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patisserie marseille

At a typical pâtisserie orientale, the front window is often stacked with towers of sweets – honey-soaked visual merchandising to entice passersby to pop inside. Some pastry shops line their walls with colorful geometric tiles and Moorish arches, the icing on the Maghreb cake. Pâtisserie Orientale Journo goes for a decidedly more subtle approach.

Though located a block from Marseille’s main drag, the Canèbiere, this unassuming shop is somewhat lost in the shuffle of the pedestrian Rue de Pavillon. The few tables scattered out front suggest that there’s food to be found inside but the open storefront is bare – save for a giant five-gallon water jug propped on a stool, with a hand-scrawled sign “citronnade – 2 euros” beside it. That’s all the advertising needed for a pastry shop that has survived by word of mouth for 60 years.

Roger Journo’s bakery actually began in his homeland, Tunisia. He landed in Marseille in the mid-60s, joining his fellow compatriots who flocked to France for work and opportunity after Tunisia’s independence in 1956. To keep connected to his Tunisian Jewish roots, Roger essentially re-opened the bakery he had across the Mediterranean: the same recipes, the same set-up, even some of the same customers. “The kids of customers come in searching for the tastes they had when they were 4 years old,” explains David, Roger’s grandson who helps run the shop.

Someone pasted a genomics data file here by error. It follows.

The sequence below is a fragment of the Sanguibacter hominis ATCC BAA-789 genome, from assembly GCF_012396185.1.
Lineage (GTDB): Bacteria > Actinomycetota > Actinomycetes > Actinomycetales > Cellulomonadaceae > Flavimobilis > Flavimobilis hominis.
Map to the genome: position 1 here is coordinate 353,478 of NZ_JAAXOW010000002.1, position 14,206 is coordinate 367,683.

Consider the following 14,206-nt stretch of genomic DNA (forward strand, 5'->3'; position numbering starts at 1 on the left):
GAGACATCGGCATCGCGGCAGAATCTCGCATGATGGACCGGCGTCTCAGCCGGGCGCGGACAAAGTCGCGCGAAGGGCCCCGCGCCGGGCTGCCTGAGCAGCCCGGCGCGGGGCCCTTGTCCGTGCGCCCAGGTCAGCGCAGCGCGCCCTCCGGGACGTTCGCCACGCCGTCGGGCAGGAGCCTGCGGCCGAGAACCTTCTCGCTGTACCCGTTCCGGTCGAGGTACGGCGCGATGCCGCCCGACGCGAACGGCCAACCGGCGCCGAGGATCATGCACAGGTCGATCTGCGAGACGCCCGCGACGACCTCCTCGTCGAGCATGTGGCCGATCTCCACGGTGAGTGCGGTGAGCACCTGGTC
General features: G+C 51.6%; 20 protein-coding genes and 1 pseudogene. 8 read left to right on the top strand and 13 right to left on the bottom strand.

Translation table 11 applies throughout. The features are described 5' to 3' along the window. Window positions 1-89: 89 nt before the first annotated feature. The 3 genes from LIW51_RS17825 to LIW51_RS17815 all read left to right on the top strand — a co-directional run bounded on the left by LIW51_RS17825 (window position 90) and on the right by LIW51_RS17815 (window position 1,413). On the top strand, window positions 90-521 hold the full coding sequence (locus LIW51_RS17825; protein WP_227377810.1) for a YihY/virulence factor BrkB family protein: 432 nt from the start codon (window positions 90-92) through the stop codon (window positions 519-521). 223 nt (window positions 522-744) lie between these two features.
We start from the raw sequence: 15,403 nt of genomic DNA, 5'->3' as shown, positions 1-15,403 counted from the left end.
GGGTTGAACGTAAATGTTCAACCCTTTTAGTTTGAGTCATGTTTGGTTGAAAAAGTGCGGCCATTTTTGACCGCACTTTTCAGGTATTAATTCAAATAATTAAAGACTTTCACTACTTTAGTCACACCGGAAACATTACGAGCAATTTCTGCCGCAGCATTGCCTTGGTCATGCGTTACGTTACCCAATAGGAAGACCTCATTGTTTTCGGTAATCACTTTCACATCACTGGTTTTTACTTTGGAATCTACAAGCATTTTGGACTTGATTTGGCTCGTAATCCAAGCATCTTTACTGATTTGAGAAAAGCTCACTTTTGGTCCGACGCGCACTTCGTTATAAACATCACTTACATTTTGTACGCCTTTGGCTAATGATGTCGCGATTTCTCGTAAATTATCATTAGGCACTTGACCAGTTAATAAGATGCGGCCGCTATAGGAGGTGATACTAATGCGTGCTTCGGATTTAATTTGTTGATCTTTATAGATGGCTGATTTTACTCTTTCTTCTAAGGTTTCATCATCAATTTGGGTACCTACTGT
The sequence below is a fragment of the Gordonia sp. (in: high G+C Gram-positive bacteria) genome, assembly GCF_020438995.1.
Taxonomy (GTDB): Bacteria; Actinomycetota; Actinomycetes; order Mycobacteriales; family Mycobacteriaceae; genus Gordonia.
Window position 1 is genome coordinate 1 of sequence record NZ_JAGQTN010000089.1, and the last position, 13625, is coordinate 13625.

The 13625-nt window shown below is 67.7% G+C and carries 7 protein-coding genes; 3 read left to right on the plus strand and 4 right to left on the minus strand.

“The kids of customers come in searching for the tastes they had when they were 4 years old.”

In addition to the Tunisians who insist Roger’s pastries are the “only authentic ones in town,” the loyal clientele is an eclectic mix of the Italian Catholics who comprised Tunisia’s biggest immigrant community in late 19th and early 20th centuries, North Africans, observant Jews (the shop is certified kosher) and other locals. They come for the makrout, date-filled almond cakes; you you, donuts dipped in honey syrup; and loukoum, the sugary, jelly-like squares loaded with chopped nuts. They lick powdered sugar from their fingers left from the cornes de gazelles, crescent-shaped almond cookies. Everything is baked fresh daily – the baking sheets go from oven to drying rack and then directly to the shelves lining one side of the shop, their only effort to tempt customers.

Along the opposite wall, a pyramid of pink cans of Tunisian tuna represent the savory side of the menu. Choose from a simple fricassee, a fried roll stuffed with tuna, black olives and tomatoes, or get the sandwich tunisien, which is loaded with veggies and hard-boiled egg. Hold the bread with a Tunisian salad or opt for a brik, a crisp pastry stuffed with egg and tuna. The plat du jour ranges from cumin-scented leblebi soup to loubia, a white bean and lamb stew. Since these hearty dishes are better suited to cold weather (and considering that the small kitchen becomes a sauna in the summer), they are only offered in the winter.

To sip there is the aforementioned citronnade (lemonade made with whole lemons), mint tea, and an incredible orgeat. Historically made with orge (barley) for hundreds of years, the refreshing drink is now prepared with almonds. Here, they simply add water and sugar, no coloring or preservatives like the cloyingly sweet industrial versions. It’s the ideal beverage for a hot day – or for a souvenir in the to-go bottles.

“I have the feeling I am the keeper of a museum,” David explains while standing next to shelves teeming with traditional pastries. He ended up at Pâtisserie Orientale Journo because Roger’s children chose to practice medicine over baking. Although he’s a law school grad himself, David decided to come on board because he “couldn’t bear [the thought that] the shop would close.” So he joined his grandfather, who, at 85 years old, still does the baking. If he’s not in the kitchen, you can find him sitting out front, chatting to the regulars as he’s done for decades.

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